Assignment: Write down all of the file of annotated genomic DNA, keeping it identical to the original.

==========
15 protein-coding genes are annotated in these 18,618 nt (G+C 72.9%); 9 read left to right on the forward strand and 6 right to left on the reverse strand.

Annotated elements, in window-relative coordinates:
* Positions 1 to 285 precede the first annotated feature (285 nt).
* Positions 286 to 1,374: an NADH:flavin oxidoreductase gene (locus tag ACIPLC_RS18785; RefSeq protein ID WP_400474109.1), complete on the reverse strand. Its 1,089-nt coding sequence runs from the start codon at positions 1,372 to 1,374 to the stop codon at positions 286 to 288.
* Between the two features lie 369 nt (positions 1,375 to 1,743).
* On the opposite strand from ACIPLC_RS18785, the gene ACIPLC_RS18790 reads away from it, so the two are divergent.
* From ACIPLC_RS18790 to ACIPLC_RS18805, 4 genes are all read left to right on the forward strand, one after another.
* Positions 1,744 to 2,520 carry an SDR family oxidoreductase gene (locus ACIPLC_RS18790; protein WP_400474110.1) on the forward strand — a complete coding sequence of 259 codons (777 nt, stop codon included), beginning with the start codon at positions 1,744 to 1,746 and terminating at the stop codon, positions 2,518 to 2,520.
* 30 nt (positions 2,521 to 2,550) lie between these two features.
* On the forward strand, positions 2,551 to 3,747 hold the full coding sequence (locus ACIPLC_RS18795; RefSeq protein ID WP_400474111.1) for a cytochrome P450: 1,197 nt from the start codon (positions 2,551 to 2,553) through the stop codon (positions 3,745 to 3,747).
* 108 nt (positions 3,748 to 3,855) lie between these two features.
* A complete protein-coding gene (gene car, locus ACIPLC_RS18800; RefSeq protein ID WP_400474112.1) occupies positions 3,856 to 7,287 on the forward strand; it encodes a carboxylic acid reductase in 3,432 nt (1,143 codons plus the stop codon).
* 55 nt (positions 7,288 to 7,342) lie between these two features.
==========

15 protein-coding genes are annotated in these 18,618 nt (G+C 72.9%); 9 read left to right on the forward strand and 6 right to left on the reverse strand.

Annotated elements, in window-relative coordinates:
* Positions 1 to 285 precede the first annotated feature (285 nt).
* Positions 286 to 1,374: an NADH:flavin oxidoreductase gene (locus tag ACIPLC_RS18785; RefSeq protein ID WP_400474109.1), complete on the reverse strand. Its 1,089-nt coding sequence runs from the start codon at positions 1,372 to 1,374 to the stop codon at positions 286 to 288.
* Between the two features lie 369 nt (positions 1,375 to 1,743).
* On the opposite strand from ACIPLC_RS18785, the gene ACIPLC_RS18790 reads away from it, so the two are divergent.
* From ACIPLC_RS18790 to ACIPLC_RS18805, 4 genes are all read left to right on the forward strand, one after another.
* Positions 1,744 to 2,520 carry an SDR family oxidoreductase gene (locus ACIPLC_RS18790; protein WP_400474110.1) on the forward strand — a complete coding sequence of 259 codons (777 nt, stop codon included), beginning with the start codon at positions 1,744 to 1,746 and terminating at the stop codon, positions 2,518 to 2,520.
* 30 nt (positions 2,521 to 2,550) lie between these two features.
* On the forward strand, positions 2,551 to 3,747 hold the full coding sequence (locus ACIPLC_RS18795; RefSeq protein ID WP_400474111.1) for a cytochrome P450: 1,197 nt from the start codon (positions 2,551 to 2,553) through the stop codon (positions 3,745 to 3,747).
* 108 nt (positions 3,748 to 3,855) lie between these two features.
* A complete protein-coding gene (gene car, locus ACIPLC_RS18800; RefSeq protein ID WP_400474112.1) occupies positions 3,856 to 7,287 on the forward strand; it encodes a carboxylic acid reductase in 3,432 nt (1,143 codons plus the stop codon).
* 55 nt (positions 7,288 to 7,342) lie between these two features.